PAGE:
This is an issue that I think is definitely important to discuss, especially in this day and age. I originally wrote this post for my University newspaper, The Spark, but I thought it would be good to bring the blogosphere’s attention to this as well. Especially with us embarking onto the new year, if you have resolutions, try adding this one onto the list!
Most people – including children – spend at least nine hours watching TV, online, or talking on the phone, as recent research suggests. Given we live in an age not only obsessed but dependent on technology and the online world, this is hardly surprising.
Technology, in all shapes and forms, demands a high price from us, despite its plethora of benefits making our lives easier on a daily basis. Countless studies show our ever increasing dependency on media is debilitating. Technology is impacting our ability to create meaningful relationships, attention span, and generating the false expectation that we should be contactable every minute of the day. The intimacy of conversation and the integrity of relationships seems to be compromised by quick and cold forms of communication everyone around us has accustomed to. It seems that the more technological advances we make the further we drift from engagement with the real world.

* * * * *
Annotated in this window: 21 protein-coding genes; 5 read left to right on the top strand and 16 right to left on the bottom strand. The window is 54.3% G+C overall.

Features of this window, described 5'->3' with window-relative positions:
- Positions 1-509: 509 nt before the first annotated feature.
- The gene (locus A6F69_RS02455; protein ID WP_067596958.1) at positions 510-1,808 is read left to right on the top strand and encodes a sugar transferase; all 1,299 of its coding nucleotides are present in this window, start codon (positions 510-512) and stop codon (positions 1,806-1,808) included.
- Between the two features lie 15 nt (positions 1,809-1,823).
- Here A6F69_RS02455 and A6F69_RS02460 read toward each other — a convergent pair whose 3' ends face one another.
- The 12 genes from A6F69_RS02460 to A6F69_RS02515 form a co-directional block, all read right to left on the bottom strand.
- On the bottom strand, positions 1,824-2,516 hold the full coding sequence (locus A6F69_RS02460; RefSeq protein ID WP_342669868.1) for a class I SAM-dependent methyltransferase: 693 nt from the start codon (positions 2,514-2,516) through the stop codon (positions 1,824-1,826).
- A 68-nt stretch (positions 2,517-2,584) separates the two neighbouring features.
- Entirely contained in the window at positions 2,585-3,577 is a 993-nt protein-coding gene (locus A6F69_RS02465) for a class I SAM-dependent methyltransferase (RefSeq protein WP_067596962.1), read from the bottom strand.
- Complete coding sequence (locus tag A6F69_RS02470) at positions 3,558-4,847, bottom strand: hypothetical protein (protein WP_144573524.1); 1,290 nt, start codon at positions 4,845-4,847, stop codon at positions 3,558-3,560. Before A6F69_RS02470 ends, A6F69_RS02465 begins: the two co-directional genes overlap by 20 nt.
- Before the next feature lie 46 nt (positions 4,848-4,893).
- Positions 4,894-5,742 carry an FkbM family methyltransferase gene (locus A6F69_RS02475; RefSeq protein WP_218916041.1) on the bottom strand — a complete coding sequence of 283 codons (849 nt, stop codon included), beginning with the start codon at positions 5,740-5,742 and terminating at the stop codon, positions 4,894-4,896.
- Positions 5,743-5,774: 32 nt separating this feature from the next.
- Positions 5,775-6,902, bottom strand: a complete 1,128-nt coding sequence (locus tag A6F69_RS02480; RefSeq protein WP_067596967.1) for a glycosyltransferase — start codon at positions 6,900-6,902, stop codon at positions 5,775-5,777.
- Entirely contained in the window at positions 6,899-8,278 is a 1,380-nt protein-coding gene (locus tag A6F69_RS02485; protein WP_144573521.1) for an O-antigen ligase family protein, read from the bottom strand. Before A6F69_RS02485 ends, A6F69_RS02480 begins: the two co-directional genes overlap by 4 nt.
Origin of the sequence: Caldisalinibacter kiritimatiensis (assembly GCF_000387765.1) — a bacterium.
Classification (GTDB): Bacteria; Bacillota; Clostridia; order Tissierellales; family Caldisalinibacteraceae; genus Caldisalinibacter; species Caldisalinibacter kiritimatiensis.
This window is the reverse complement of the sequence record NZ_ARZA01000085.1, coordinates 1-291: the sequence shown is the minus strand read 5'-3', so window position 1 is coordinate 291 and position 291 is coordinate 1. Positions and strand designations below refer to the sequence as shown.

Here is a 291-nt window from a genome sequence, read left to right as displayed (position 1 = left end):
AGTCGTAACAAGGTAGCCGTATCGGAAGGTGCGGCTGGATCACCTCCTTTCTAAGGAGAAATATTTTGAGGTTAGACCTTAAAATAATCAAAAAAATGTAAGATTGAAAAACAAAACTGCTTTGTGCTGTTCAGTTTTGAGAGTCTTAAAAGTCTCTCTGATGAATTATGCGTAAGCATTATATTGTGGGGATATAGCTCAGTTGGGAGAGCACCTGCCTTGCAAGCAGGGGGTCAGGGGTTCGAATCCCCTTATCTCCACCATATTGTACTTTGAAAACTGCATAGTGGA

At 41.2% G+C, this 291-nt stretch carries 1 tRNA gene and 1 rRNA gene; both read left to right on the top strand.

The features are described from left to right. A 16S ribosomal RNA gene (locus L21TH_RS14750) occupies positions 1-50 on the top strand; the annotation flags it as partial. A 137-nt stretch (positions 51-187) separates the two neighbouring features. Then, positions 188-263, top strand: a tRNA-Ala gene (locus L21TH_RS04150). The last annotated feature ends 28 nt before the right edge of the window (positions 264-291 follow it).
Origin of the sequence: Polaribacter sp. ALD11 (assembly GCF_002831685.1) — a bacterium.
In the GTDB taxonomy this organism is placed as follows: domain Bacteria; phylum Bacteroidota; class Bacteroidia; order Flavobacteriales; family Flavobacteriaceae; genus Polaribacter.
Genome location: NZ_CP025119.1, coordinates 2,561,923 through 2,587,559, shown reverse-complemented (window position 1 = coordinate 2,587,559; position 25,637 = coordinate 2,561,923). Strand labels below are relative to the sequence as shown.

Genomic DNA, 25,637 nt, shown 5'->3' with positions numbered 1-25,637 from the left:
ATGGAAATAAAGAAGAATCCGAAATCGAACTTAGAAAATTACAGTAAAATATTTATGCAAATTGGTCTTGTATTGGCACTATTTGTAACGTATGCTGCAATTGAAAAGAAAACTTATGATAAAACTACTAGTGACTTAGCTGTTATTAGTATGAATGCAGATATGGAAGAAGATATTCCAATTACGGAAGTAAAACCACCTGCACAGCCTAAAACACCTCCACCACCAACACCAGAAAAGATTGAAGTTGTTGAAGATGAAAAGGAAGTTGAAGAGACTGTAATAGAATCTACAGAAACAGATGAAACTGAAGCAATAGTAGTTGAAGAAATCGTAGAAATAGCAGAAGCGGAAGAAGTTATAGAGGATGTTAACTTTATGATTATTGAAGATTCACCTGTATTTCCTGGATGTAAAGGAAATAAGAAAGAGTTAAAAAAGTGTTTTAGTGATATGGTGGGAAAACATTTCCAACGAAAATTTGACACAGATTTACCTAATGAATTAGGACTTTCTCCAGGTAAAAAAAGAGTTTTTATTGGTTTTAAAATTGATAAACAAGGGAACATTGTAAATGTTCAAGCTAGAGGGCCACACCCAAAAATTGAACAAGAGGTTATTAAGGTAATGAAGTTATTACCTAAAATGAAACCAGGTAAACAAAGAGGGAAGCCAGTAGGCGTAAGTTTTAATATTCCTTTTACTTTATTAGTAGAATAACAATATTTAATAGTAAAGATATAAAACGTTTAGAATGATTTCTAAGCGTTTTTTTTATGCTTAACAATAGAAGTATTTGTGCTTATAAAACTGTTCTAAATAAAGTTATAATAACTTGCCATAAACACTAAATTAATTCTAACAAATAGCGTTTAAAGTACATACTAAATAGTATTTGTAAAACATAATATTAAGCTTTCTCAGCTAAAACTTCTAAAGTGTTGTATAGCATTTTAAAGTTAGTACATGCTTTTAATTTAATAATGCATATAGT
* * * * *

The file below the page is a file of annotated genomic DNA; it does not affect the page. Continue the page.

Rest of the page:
However, detaching ourselves from technology is indefinitely easier said than done. Many of us would no longer be able to do our jobs without the aid of computers, phones and personal digital assistants. Alas, therein lies the problem; when we leave work or school, technology follows closely on our heels in a constant stream of Facebook updates, Instagram notifications, tweets, text messages and email. It would seem we are utterly addicted and fixated on the gods of information.
The challenge? Take a Tech Sabbath. Shut down your computers, turn off the phones, click off the televisions and just switch off. Make sure to give yourself at least twenty-four hours, preferably from sunrise to sundown. Then dedicate your time to anything you like; go for a walk, read a new book, get that spring cleaning done, paint the shed, go on a new adventure, the possibilities are endless when you have all the time in the world far away from technology’s distractions. Take up new challenges and rediscover old hobbies.
But, like any other challenge, taking a break from technology will require practice and patience, but you might find it rewarding and even a chance to reconnect with yourself. After all, you will have all the time in the world…
Tech Sabbath Day: 4-5 March 2016